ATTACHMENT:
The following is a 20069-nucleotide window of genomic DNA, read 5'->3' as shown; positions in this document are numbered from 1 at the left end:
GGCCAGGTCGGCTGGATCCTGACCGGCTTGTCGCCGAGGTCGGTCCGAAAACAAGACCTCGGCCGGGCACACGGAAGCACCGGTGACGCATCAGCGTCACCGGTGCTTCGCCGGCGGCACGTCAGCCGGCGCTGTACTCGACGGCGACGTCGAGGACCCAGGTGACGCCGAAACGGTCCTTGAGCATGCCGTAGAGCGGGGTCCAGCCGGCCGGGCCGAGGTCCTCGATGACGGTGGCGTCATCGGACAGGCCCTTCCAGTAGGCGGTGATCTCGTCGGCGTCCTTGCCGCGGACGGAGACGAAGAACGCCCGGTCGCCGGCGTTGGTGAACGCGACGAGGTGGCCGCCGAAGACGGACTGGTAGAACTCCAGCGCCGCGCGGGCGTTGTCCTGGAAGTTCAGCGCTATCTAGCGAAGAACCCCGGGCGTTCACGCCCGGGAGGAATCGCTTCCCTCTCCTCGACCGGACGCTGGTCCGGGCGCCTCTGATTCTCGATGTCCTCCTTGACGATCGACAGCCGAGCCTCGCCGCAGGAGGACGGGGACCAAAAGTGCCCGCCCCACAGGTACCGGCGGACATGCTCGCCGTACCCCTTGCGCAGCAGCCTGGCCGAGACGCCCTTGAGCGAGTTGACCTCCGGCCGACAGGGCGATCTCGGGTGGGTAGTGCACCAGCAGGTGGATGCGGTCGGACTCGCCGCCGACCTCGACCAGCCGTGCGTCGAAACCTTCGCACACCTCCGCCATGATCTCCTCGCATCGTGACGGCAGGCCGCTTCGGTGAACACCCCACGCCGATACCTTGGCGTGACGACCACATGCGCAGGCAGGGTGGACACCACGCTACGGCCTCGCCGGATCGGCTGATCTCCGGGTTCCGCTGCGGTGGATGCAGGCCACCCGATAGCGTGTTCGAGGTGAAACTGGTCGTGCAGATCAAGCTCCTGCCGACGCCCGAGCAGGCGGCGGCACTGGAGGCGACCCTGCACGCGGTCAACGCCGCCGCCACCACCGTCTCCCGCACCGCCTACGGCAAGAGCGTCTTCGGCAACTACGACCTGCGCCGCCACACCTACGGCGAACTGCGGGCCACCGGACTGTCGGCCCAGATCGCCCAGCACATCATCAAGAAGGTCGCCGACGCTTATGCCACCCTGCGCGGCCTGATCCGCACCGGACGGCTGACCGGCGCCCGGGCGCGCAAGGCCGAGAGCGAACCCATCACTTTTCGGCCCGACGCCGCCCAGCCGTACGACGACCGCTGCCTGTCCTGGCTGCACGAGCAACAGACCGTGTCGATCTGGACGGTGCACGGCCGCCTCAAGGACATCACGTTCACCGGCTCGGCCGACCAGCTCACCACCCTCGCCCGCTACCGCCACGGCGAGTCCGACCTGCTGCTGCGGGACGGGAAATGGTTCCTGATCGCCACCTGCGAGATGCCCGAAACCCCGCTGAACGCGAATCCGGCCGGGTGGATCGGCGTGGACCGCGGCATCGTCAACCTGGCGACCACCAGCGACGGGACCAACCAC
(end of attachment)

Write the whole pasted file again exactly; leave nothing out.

The following is a 20069-nucleotide window of genomic DNA, read 5'->3' as shown; positions in this document are numbered from 1 at the left end:
GGCCAGGTCGGCTGGATCCTGACCGGCTTGTCGCCGAGGTCGGTCCGAAAACAAGACCTCGGCCGGGCACACGGAAGCACCGGTGACGCATCAGCGTCACCGGTGCTTCGCCGGCGGCACGTCAGCCGGCGCTGTACTCGACGGCGACGTCGAGGACCCAGGTGACGCCGAAACGGTCCTTGAGCATGCCGTAGAGCGGGGTCCAGCCGGCCGGGCCGAGGTCCTCGATGACGGTGGCGTCATCGGACAGGCCCTTCCAGTAGGCGGTGATCTCGTCGGCGTCCTTGCCGCGGACGGAGACGAAGAACGCCCGGTCGCCGGCGTTGGTGAACGCGACGAGGTGGCCGCCGAAGACGGACTGGTAGAACTCCAGCGCCGCGCGGGCGTTGTCCTGGAAGTTCAGCGCTATCTAGCGAAGAACCCCGGGCGTTCACGCCCGGGAGGAATCGCTTCCCTCTCCTCGACCGGACGCTGGTCCGGGCGCCTCTGATTCTCGATGTCCTCCTTGACGATCGACAGCCGAGCCTCGCCGCAGGAGGACGGGGACCAAAAGTGCCCGCCCCACAGGTACCGGCGGACATGCTCGCCGTACCCCTTGCGCAGCAGCCTGGCCGAGACGCCCTTGAGCGAGTTGACCTCCGGCCGACAGGGCGATCTCGGGTGGGTAGTGCACCAGCAGGTGGATGCGGTCGGACTCGCCGCCGACCTCGACCAGCCGTGCGTCGAAACCTTCGCACACCTCCGCCATGATCTCCTCGCATCGTGACGGCAGGCCGCTTCGGTGAACACCCCACGCCGATACCTTGGCGTGACGACCACATGCGCAGGCAGGGTGGACACCACGCTACGGCCTCGCCGGATCGGCTGATCTCCGGGTTCCGCTGCGGTGGATGCAGGCCACCCGATAGCGTGTTCGAGGTGAAACTGGTCGTGCAGATCAAGCTCCTGCCGACGCCCGAGCAGGCGGCGGCACTGGAGGCGACCCTGCACGCGGTCAACGCCGCCGCCACCACCGTCTCCCGCACCGCCTACGGCAAGAGCGTCTTCGGCAACTACGACCTGCGCCGCCACACCTACGGCGAACTGCGGGCCACCGGACTGTCGGCCCAGATCGCCCAGCACATCATCAAGAAGGTCGCCGACGCTTATGCCACCCTGCGCGGCCTGATCCGCACCGGACGGCTGACCGGCGCCCGGGCGCGCAAGGCCGAGAGCGAACCCATCACTTTTCGGCCCGACGCCGCCCAGCCGTACGACGACCGCTGCCTGTCCTGGCTGCACGAGCAACAGACCGTGTCGATCTGGACGGTGCACGGCCGCCTCAAGGACATCACGTTCACCGGCTCGGCCGACCAGCTCACCACCCTCGCCCGCTACCGCCACGGCGAGTCCGACCTGCTGCTGCGGGACGGGAAATGGTTCCTGATCGCCACCTGCGAGATGCCCGAAACCCCGCTGAACGCGAATCCGGCCGGGTGGATCGGCGTGGACCGCGGCATCGTCAACCTGGCGACCACCAGCGACGGGACCAACCAC